They were followed up for thirteen years to keep track of their fluctuating cholesterol levels and Alzheimer’s risk.
The participants were divided into five groups based on how much or how little their cholesterol and triglyceride variations were.
In the thirteen years of follow-up, 2,473 subjects were diagnosed with Alzheimer’s or other forms of dementia.
The following variables that could affect the risk of developing dementia were adjusted while calculating the results.
- Intake of lipid-lowering medications
The researchers observed that people in the high-fluctuating cholesterol category had a 19% increased risk of developing some form of dementia compared to the low-fluctuation group.
Similarly, individuals with the highest triglyceride fluctuations had a 23% increased risk of developing some form of dementia compared to the group with lower fluctuations.
- The mechanism behind how fluctuating cholesterol levels could increase Alzheimer’s risk is unclear.
- There is no differentiation between Alzheimer’s and other different types of dementia.
Did You Know? Your ancestry test DNA data includes 700,000 markers, which can be used to learn everything from disease risk and drug sensitivities to nutritional requirements and fitness parameters, including your risk for Alzheimer's. Learn more.
How To Keep Your Cholesterol Levels In Check?
Choosing The Right Diet
The following dietary changes can help bring down overall cholesterol and triglyceride levels.
- Reduce intake of deep-fried foods and packaged snacks
- Eliminate foods with high levels of trans and saturated fats
- Increase intake of foods rich in soluble fiber and omega-3 fatty acids
- Choose home-cooked meals over takeaways and restaurant meals
When practiced regularly, low or moderate forms of aerobic exercises can help reduce overall cholesterol levels.
Excess body fat is one of the common reasons for developing high cholesterol and triglyceride levels.
A 2004 systematic review reports that for every 10 kilograms of weight lost in obese and grossly overweight individuals, a drop of 0.23 mmol of cholesterol could be noticed.
Smoking can increase overall cholesterol and triglyceride levels in the body.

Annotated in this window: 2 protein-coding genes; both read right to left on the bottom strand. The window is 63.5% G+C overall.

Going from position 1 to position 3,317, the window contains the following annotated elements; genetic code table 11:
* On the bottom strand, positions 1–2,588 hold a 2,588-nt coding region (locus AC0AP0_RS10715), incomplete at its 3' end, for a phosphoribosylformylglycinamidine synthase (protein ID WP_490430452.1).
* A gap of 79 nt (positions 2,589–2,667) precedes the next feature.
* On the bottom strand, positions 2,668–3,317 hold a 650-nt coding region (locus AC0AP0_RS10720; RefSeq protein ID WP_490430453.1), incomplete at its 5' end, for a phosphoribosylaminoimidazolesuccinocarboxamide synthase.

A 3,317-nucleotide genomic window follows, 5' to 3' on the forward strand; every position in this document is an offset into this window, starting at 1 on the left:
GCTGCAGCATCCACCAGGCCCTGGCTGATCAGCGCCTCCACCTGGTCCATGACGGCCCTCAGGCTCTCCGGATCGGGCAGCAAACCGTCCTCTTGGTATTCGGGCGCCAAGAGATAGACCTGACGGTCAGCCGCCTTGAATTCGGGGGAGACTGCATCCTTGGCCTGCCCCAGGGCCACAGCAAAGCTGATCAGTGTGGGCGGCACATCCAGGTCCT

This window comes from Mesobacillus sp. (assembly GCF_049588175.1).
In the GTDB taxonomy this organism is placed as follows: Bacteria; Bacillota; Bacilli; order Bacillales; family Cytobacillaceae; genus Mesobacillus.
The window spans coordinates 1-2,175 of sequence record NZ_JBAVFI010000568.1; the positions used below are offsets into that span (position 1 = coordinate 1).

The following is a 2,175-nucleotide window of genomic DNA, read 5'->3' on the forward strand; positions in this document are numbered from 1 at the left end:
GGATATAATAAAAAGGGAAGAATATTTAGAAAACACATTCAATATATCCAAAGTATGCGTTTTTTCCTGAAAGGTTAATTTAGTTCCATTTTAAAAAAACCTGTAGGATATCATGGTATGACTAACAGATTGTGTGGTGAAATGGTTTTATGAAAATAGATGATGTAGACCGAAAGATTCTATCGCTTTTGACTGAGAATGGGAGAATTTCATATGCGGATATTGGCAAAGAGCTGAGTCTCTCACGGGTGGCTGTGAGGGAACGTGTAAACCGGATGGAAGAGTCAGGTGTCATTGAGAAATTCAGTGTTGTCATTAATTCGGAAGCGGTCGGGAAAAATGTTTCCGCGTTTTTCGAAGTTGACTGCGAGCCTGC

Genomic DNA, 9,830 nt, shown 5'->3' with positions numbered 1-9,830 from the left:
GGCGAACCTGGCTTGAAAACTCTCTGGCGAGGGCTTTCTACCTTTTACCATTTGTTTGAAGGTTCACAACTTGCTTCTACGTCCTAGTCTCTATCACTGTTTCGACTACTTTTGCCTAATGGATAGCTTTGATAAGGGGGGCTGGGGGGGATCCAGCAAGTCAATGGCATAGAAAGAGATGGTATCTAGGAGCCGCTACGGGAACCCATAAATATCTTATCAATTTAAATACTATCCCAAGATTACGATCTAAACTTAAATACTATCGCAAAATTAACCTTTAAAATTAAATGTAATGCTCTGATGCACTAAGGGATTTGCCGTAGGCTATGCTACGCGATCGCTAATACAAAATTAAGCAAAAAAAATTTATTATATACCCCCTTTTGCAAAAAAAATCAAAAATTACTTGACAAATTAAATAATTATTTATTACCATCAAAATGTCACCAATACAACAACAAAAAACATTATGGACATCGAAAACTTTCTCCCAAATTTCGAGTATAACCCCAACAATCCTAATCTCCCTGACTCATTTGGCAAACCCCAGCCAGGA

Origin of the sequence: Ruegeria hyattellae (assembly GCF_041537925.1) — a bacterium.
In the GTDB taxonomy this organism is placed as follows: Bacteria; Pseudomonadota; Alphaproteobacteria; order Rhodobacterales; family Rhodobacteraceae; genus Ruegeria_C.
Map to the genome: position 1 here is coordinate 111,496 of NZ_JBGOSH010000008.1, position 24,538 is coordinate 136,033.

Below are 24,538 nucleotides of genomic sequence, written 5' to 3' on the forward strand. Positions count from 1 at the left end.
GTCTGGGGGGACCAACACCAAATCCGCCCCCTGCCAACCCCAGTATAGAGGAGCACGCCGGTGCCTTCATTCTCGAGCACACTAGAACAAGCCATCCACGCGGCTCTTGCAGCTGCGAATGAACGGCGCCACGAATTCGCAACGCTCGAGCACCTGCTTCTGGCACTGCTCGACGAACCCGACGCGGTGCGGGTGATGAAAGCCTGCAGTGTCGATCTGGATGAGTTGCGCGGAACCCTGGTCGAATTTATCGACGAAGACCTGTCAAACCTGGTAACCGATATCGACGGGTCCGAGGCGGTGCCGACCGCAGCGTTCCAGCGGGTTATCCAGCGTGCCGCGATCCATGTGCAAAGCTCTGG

Quitting smoking is critical for individuals with high cholesterol levels.
Cholesterol Lowering Medications
When lifestyle changes aren’t showing effects, or in the case of severely high cholesterol and triglyceride levels, medications to lower cholesterol levels may help.
Some of the common types of cholesterol-lowering medications include the following:
- Cholesterol absorption inhibitors
- PCSK9 inhibitors
Does Good Cholesterol Decrease Your Risk Of Alzheimer's Disease?
Many research studies report that increased High-Density Lipoprotein (HDL) levels may reduce the risk of Alzheimer’s disease.
HDL, also called good cholesterol, helps carry bad cholesterol from the bloodstream to the liver to help flush them out.
Animal-based studies report that higher levels of HDL may help protect against neuroinflammation and memory deficits.
Other studies report that HDL prevents the vascular accumulation of amyloid-β, a risk factor for developing Alzheimer’s disease.
Increasing HDL cholesterol levels and avoiding overall fluctuating cholesterol levels can reduce Alzheimer’s risk in older adults.
Summary: ApoE Alzheimer And Cholesterol Levels
- Alzheimer’s is a type of dementia characterized by memory loss, behavioral changes, and poor judgment.
- A 2023 study published in the American Academy of Neurology identifies a relationship between fluctuating cholesterol levels and Alzheimer’s risk.
- According to this study, healthcare data from 11,571 older adults were collected, and these adults were followed up for thirteen years.
- Individuals with the highest fluctuations in cholesterol and triglyceride levels had a 19 and 23% increased risk of developing dementia compared to those with the lowest fluctuations.
- The researchers are still unsure why cholesterol fluctuations increase dementia risk and suggest further studies to understand this relationship better.
- Eating heart-healthy foods, staying physically active, losing weight, and quitting smoking can all help bring down total cholesterol levels.
- Other studies also report that an increase in High-Density Lipoprotein (HDL) levels may be beneficial in bringing down the risk of developing Alzheimer’s.